The neurologist was Antonio Damasio, who has been studying a variety of aspects related to human neurobiology, including consciousness and the role of emotions in decision making for over thirty years. The patient was a man whose brain trauma had left him incapable of experiencing emotions. His case, and the many others Damasio describes illustrate how, perhaps contrary to common wisdom, emotions are crucial in judgement and decision making. When we must make a choice between two or more options, we need to be able to do two distinct things: determine and evaluate the salient aspects of each option, and compare the sets of features of each option with each other. Part of this can be seen as some form of computation, but in the end, we must make a judgement: which is the better option?

Two parts to decisions

These two requirements, it seems from brain damaged patients, involve different parts of the brain. One part of the patient’s brain was perfectly functional, and capable of determining that, for example, an appointment on Tuesday would require a special trip, while on Wednesday the patient would already be driving into town for an errand. It could also recall the information that car parking is scarce near the hospital, and work out that it would therefore be quicker to come by bus than by car. This part of the brain can handle facts, make calculations and work out logic, but it cannot make judgements. It cannot determine whether having to come into town specifically for an appointment is better or worse than taking advantage of another trip, or whether taking the bus is better than taking the car. To do that, emotions are needed: something is better (or worse) to us when it feels better (or worse). And the part of this patient’s brain that handles this was damaged.

“Which day is the best? Let me consult my emotions!” (photo: Racool/Freerangestock)

When they read about Dr Damasio’s cases, some of my students tend to interpret this as if decisions are entirely an emotional affair, and that logic plays no part. The example of this patient suggests that this is not quite true. Emotions do not remember facts, they do not calculate or estimate values, and they do not perform logical reasoning. Imagine you are considering changing jobs. It is not your emotions that work out that a salary of £50,000 is higher than your current £45,000, or that a 60- minute commute is longer than your current 45-minute one. But for establishing that the higher salary is better than the lower one, and the longer commute is the worse of the two you’ll need emotions. For deciding whether to take the alternative job, despite spending an extra half hour per day travelling, or to stay put despite the £5,000 increase, even more. (We can try to rationalize the choice by making some arbitrary equivalence between extra income and extra travel time, but even then, ultimately, it is how we feel that will determine it.)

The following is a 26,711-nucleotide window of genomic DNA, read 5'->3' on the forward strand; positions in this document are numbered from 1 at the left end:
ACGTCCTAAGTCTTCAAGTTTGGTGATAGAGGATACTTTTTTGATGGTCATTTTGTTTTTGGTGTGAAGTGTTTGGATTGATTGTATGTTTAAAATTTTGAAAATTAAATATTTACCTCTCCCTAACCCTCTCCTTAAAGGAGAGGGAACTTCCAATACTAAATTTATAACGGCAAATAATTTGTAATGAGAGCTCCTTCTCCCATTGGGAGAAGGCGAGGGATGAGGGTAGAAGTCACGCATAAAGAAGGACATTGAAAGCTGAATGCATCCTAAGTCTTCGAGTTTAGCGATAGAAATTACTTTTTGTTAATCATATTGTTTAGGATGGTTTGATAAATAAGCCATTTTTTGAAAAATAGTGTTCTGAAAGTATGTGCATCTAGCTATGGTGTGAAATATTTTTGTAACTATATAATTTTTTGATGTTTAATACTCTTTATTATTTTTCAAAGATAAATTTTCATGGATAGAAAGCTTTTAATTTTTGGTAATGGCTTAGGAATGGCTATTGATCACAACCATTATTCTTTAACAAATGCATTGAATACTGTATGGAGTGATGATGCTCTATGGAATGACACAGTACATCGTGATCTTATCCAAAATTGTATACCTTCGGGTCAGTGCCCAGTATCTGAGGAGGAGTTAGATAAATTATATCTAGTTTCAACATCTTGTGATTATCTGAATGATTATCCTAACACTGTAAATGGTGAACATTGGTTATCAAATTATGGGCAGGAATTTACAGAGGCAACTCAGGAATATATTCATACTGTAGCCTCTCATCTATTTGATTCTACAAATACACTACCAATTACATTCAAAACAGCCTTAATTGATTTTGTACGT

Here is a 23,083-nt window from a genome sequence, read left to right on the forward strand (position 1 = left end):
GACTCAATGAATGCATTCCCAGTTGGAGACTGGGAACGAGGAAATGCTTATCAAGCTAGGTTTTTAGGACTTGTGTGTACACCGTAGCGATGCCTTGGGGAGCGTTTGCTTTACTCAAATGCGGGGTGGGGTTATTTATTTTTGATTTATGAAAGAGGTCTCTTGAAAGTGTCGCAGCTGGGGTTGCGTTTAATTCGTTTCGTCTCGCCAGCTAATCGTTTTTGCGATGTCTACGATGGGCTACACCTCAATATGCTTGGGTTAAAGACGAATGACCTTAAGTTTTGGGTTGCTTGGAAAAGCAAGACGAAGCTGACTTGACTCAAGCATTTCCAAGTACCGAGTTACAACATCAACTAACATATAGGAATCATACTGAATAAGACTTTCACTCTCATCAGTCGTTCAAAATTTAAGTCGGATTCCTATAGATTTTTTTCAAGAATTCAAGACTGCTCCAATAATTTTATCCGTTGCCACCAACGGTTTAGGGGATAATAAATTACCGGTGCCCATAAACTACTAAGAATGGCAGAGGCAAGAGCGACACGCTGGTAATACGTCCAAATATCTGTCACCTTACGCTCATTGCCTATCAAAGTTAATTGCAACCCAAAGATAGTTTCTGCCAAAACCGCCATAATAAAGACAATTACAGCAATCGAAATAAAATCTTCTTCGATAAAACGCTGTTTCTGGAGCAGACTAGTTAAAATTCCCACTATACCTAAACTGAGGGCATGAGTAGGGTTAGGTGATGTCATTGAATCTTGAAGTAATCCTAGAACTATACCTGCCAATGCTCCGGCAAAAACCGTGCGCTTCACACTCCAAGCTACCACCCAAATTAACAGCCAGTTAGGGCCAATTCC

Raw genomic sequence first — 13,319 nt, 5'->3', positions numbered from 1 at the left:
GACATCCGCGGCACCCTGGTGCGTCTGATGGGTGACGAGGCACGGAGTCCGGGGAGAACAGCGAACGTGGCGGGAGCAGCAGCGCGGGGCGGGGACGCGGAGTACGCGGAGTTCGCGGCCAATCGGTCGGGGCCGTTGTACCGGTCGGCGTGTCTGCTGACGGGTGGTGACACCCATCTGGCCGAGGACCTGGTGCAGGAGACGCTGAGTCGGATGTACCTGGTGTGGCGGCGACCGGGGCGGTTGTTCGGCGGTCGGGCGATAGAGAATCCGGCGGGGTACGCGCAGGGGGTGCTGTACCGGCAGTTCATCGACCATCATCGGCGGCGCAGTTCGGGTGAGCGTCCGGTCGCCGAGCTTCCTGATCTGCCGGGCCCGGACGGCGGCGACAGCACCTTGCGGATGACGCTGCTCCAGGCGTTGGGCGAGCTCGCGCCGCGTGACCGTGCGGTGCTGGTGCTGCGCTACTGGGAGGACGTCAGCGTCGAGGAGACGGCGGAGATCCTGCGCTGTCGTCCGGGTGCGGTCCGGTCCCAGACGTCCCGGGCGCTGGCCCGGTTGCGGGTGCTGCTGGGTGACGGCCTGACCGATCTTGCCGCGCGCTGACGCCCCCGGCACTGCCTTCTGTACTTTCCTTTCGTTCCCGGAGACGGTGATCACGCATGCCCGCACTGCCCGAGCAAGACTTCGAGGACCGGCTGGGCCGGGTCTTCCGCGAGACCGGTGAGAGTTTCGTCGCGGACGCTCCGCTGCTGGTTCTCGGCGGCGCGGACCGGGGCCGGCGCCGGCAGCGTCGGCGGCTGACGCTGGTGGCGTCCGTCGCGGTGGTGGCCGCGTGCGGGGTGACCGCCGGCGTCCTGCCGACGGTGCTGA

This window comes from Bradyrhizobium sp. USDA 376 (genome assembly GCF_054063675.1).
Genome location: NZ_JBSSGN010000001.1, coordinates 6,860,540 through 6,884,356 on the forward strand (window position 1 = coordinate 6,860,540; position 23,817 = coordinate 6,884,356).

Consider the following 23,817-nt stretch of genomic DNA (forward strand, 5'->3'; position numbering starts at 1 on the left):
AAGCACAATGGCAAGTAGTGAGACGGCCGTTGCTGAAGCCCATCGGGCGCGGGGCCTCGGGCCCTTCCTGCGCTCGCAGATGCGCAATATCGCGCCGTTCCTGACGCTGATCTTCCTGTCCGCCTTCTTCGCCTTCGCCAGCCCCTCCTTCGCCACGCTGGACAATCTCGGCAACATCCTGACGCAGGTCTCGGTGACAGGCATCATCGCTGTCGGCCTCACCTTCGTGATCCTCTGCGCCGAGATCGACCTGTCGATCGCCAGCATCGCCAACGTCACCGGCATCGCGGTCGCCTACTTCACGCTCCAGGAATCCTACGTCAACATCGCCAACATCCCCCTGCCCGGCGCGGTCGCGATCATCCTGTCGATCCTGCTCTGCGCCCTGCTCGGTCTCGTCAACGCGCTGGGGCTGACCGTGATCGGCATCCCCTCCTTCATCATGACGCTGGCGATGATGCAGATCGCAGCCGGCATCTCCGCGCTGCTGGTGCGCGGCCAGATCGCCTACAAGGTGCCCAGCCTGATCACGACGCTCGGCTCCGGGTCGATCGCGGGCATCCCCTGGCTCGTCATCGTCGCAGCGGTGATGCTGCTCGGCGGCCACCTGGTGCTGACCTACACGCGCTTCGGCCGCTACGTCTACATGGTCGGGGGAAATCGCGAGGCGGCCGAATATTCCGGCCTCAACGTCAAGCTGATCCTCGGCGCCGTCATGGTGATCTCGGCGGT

Yet, my emotion-loving students could be forgiven for their misinterpretation, looking at the latest political tumult in the United Kingdom. One of brand-new prime minister Sunak’s appointments, Minister of State without Portfolio Gavin Williamson, is embroiled in a controversy about bullying and intimidating his staff. He allegedly sent abusive and threatening text messages to a colleague, when he learned that he would not be receiving an invitation to Queen Elizabeth’s funeral. (Well, the messages have been published, so there is not much alleged about them, e.g. Well let’s see how many more times you fuck us all over. There is a price for everything.). He has since also been accused of telling a civil servant to “jump out of the window” and “slit your throat”. Earlier this week, he eventually resigned from his post.

Nothing but emotion

Of course, in a sense, my students are right that some decisions are entirely inspired by emotion. If you experience an annoying itch, the emotion of annoyance will make you scratch it, without ever involving conscious deliberation. If you absentmindedly start crossing the street, and you are suddenly rudely pulled out of your daydreaming by the deafening sound of the horn of an approaching double-decker, the emotion of fear will likely make you jump back onto the pavement without much cogitation. That kind of impulsive reaction to a major threat is a useful inheritance from our most distant ancestors, who did not have the benefit of a complex brain, capable of complicated reasoning.

But not all threats are life-threatening. We can only speculate what perceived threats inspired Mr Williamson’s alleged emotional outbursts – perhaps to his authority, or to his ego?